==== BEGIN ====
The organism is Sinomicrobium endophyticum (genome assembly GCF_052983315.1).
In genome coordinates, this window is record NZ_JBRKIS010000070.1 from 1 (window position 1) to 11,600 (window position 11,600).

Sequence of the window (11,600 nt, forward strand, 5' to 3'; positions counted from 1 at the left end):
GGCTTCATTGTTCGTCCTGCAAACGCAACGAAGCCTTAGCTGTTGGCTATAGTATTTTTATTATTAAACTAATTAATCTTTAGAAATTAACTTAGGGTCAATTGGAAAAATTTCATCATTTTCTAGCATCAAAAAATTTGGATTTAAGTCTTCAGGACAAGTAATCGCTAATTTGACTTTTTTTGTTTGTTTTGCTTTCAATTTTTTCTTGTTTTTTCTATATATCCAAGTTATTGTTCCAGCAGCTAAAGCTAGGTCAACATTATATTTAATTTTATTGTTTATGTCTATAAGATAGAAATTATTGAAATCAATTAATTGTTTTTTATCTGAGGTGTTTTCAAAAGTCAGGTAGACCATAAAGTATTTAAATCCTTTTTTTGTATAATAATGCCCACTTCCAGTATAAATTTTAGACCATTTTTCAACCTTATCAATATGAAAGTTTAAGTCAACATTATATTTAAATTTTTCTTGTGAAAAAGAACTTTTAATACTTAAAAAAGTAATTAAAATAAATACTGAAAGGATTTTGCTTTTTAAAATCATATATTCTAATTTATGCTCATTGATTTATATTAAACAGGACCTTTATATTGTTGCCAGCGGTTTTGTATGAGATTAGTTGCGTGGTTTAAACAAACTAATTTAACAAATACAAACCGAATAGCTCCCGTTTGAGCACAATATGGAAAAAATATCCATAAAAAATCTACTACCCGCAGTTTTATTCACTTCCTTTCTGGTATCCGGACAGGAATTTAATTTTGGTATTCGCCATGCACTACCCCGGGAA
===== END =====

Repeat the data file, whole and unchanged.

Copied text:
The organism is Sinomicrobium endophyticum (genome assembly GCF_052983315.1).
In genome coordinates, this window is record NZ_JBRKIS010000070.1 from 1 (window position 1) to 11,600 (window position 11,600).

Sequence of the window (11,600 nt, forward strand, 5' to 3'; positions counted from 1 at the left end):
GGCTTCATTGTTCGTCCTGCAAACGCAACGAAGCCTTAGCTGTTGGCTATAGTATTTTTATTATTAAACTAATTAATCTTTAGAAATTAACTTAGGGTCAATTGGAAAAATTTCATCATTTTCTAGCATCAAAAAATTTGGATTTAAGTCTTCAGGACAAGTAATCGCTAATTTGACTTTTTTTGTTTGTTTTGCTTTCAATTTTTTCTTGTTTTTTCTATATATCCAAGTTATTGTTCCAGCAGCTAAAGCTAGGTCAACATTATATTTAATTTTATTGTTTATGTCTATAAGATAGAAATTATTGAAATCAATTAATTGTTTTTTATCTGAGGTGTTTTCAAAAGTCAGGTAGACCATAAAGTATTTAAATCCTTTTTTTGTATAATAATGCCCACTTCCAGTATAAATTTTAGACCATTTTTCAACCTTATCAATATGAAAGTTTAAGTCAACATTATATTTAAATTTTTCTTGTGAAAAAGAACTTTTAATACTTAAAAAAGTAATTAAAATAAATACTGAAAGGATTTTGCTTTTTAAAATCATATATTCTAATTTATGCTCATTGATTTATATTAAACAGGACCTTTATATTGTTGCCAGCGGTTTTGTATGAGATTAGTTGCGTGGTTTAAACAAACTAATTTAACAAATACAAACCGAATAGCTCCCGTTTGAGCACAATATGGAAAAAATATCCATAAAAAATCTACTACCCGCAGTTTTATTCACTTCCTTTCTGGTATCCGGACAGGAATTTAATTTTGGTATTCGCCATGCACTACCCCGGGAA